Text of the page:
Darkness. Silence. Earplugs: You don’t hear the street begin to breathe. The tent people and the blanket people, the single-room-occupancy people coming out for prayer and breakfast at the missions, the stay-awake-all-night dancing-in-place-for-twenty-hours tweaking people, the flat-out face-down sidewalk people. The corner men who piss at the foot of the two-story glass cross on the side of the mission. The cross that brought you to this corner.

Now, They Hug

Robert Samuels: URBANDALE, Iowa — As this state’s most visible culture warriors, Bob Vander Plaats and Donna Red Wing have hurled insults at each other for years.

Vander Plaats’s organization, The Family Leader, has derided same-sex marriages such as Red Wing’s as “unnatural.” Red Wing, leader of the LGBT rights group One Iowa, has called Vander Plaats “bigoted” and “cruel.”

But when they ran into each other on the day the Supreme Court declared that same-sex couples could marry anywhere in the country, crossing paths between dueling interviews at a local TV station studio, they locked eyes.

And then they hugged.

A Long Walk’s End

William Browning: On a Saturday morning in May, 2015, a group of law enforcement agents, the FBI among them, knocked on the front door of the Montgomery Homestead Inn in Damascus, Virginia. The proprietor, a retired kindergarten teacher who lives across East Laurel Ave. from the inn, happened to be there at the time. She does not know for sure how many agents were on the inn’s porch. She guesses three or four, though her husband told her later another man was positioned at the back door.

“There were just a lot of men out there,” Susie Montgomery said.

Damascus (pop. 800) is in a valley in the Blue Ridge Mountains, along the Appalachian Trail. Downtown consists of about five blocks “but in those blocks there are five churches,” Montgomery said. A visitor crosses one bridge coming in, another heading out. Idyllic is the word. The Montgomery Homestead Inn is only an old, two-story brick home with four bedrooms travelers can rent. On the morning those FBI agents came knocking, it was the weekend of the annual Appalachian Trail Days Festival, when something like 20,000 hikers descend on the town for fellowship and revelry, and the inn’s four rooms had been booked for weeks. Montgomery did not know what business the men crowding the porch could have there.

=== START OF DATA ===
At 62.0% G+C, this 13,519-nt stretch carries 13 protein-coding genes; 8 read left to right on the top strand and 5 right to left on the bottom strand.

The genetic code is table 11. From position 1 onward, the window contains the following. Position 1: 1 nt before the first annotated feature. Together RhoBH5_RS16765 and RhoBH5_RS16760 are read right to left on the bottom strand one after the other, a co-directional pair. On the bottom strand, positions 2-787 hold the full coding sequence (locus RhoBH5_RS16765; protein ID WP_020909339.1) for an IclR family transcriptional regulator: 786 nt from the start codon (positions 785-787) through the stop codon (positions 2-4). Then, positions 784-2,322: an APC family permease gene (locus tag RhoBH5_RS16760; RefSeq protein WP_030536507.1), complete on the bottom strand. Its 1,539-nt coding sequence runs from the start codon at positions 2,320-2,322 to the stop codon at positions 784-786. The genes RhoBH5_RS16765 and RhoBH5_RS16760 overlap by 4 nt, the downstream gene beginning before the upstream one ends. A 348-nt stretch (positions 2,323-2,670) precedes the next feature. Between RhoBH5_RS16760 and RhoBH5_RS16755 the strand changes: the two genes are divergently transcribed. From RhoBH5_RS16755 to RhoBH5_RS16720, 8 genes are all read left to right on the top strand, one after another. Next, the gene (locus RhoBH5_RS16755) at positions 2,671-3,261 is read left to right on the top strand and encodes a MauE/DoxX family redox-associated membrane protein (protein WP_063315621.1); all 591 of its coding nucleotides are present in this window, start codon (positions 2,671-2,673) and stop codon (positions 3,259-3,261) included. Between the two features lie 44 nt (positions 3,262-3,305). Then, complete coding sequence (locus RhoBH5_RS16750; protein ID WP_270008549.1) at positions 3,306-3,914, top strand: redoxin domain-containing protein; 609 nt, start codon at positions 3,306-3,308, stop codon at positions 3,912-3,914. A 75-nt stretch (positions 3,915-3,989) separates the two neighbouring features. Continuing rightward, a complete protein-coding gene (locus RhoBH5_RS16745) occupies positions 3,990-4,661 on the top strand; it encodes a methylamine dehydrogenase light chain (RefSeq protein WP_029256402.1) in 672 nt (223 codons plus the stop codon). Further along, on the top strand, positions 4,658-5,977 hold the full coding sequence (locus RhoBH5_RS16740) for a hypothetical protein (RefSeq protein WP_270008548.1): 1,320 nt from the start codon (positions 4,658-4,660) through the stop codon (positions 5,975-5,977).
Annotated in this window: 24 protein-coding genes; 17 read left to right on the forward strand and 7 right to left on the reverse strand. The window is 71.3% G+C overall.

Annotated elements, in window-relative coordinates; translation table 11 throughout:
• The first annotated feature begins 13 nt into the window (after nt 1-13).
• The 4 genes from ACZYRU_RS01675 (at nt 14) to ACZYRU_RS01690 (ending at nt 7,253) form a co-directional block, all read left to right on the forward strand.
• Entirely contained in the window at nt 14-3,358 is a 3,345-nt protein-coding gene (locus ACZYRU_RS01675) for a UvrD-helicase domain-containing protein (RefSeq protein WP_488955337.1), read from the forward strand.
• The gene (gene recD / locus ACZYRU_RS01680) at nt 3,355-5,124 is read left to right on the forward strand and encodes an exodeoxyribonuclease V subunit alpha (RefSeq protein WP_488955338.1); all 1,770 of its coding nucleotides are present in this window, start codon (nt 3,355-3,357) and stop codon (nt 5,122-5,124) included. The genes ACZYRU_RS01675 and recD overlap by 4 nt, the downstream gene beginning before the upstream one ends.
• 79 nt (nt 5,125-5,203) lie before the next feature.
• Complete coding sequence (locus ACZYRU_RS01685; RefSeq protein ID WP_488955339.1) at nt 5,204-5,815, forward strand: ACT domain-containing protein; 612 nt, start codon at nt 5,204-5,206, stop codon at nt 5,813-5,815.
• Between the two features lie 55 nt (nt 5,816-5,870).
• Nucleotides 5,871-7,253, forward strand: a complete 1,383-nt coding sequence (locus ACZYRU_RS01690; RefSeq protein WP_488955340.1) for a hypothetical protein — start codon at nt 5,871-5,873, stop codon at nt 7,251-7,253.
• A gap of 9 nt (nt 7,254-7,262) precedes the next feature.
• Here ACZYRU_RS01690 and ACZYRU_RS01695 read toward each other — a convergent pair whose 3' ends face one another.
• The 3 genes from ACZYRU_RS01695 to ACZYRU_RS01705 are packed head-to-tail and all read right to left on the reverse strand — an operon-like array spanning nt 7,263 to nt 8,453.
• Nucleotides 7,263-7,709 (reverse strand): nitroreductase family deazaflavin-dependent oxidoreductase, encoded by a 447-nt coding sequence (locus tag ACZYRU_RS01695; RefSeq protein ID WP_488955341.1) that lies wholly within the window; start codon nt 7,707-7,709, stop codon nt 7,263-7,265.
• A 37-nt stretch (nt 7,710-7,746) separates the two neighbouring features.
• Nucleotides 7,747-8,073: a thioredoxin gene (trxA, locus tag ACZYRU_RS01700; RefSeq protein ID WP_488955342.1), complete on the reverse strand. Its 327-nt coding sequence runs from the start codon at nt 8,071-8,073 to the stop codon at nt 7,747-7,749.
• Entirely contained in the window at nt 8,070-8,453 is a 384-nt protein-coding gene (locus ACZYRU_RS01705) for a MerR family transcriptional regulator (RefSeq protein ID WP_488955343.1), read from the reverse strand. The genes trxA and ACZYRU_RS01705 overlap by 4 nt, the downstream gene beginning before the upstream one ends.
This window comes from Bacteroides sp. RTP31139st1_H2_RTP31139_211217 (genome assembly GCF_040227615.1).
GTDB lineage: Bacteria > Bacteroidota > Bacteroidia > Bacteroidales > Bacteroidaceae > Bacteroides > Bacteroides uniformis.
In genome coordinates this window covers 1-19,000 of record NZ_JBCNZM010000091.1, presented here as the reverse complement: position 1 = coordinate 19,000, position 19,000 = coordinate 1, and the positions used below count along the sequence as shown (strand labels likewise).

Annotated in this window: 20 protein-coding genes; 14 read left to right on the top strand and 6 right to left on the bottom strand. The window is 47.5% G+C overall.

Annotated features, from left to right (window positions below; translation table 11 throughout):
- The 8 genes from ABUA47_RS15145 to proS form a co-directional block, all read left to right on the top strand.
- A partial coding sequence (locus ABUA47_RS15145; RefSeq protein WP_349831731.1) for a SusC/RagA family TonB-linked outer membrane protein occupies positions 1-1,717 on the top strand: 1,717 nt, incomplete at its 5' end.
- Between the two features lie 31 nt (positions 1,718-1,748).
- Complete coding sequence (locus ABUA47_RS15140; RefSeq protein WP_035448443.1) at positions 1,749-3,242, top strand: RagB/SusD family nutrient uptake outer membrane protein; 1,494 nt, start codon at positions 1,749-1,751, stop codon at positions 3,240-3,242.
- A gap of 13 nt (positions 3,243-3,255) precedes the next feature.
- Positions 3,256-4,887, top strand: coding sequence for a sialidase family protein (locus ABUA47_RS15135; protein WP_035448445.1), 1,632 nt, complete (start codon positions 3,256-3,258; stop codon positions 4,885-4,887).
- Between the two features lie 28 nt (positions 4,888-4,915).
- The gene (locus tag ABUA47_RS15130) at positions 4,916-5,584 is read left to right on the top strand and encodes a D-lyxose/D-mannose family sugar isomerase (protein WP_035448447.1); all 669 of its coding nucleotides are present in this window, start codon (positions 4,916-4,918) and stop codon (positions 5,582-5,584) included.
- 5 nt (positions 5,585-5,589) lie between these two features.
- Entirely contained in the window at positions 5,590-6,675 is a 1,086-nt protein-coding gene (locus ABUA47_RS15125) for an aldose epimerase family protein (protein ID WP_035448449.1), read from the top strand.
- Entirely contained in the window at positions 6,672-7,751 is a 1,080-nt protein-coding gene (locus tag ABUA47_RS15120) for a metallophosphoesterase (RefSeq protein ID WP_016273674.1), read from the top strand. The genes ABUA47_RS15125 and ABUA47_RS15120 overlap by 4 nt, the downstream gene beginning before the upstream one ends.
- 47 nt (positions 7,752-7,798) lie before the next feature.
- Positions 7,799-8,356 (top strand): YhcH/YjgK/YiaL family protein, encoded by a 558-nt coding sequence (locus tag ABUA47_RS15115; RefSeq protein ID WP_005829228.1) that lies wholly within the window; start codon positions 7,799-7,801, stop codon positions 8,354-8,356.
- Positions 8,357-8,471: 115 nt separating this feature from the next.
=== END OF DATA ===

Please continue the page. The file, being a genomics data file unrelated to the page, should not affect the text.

When she opened the front door, one of the agents held up a photograph of a man and asked if she knew him. She looked at it and said, “Yes. That’s Bismarck.”

Bismarck was the trail name of an Appalachian Trail hiker who had checked in the previous day. He had been staying at Montgomery’s inn periodically since 2010. She considered him an “easy guest.” He usually stayed for three days, paid in cash (like everyone else), and each time he left, the bed would be made and the room was clean.

The agents asked if Bismarck was inside. Montgomery said she was not sure, and what was this about, anyway? The men identified themselves as law enforcement agents and said they needed to talk with Bismarck about a case of fraud. Montgomery asked for identification, which they provided, and she took them to the room where Bismarck was staying.

Long Strange Trip

Jay Cridlin: TAMPA — Minutes after midnight, Uncle John’s Band closes another sprawling set at Skipper’s Smokehouse with the Grateful Dead’s U.S. Blues, drawing cheers from the tie-dyed faithful.

Bassist Mike Edwards deflates into a stoop at stage right, wincing, rubbing his hip and his head. He fingers a cigarette as giddy fans share kudos.

“That was a long four hours,” he says, limping off stage.

The hours are all long these days, but Uncle John’s Band keeps rolling. This was the Grateful Dead tribute act’s 850th gig at Skipper’s. But for Edwards, the group’s sole remaining founder, their gigs this weekend will top them all.

Friday through Sunday, for the first and last time, Uncle John’s Band will finally cross paths with the band they so faithfully honor. The Grateful Dead’s four core surviving members — Bob Weir, Phil Lesh, Bill Kreutzmann and Mickey Hart — are reuniting for three star-studded, 50th anniversary farewell concerts at Soldier Field in Chicago. Each day, Uncle John’s Band will headline a four-hour pre-show party at the Field Museum just across the street.

It would be a tasty gig for any tribute band. But for Edwards — a Deadhead lifer who has seen the band live about 95 times, more than all other members of Uncle John’s Band combined — Chicago represents something greater. It’s the culmination of a life in service of the band that shaped his identity.

Hate, Hurt And Healing

Anne Hull: CHARLESTON, S.C. — The glow of their phones lighted up their faces in the night. Terrell White and his friends kept looking down at the updates, trying to separate rumor from conspiracy theory from actual fact. It was 9 o’clock — 24 hours after a suspected white gunman had killed nine black people at church two miles to the south — and here on King Street, the struggle to understand was underway.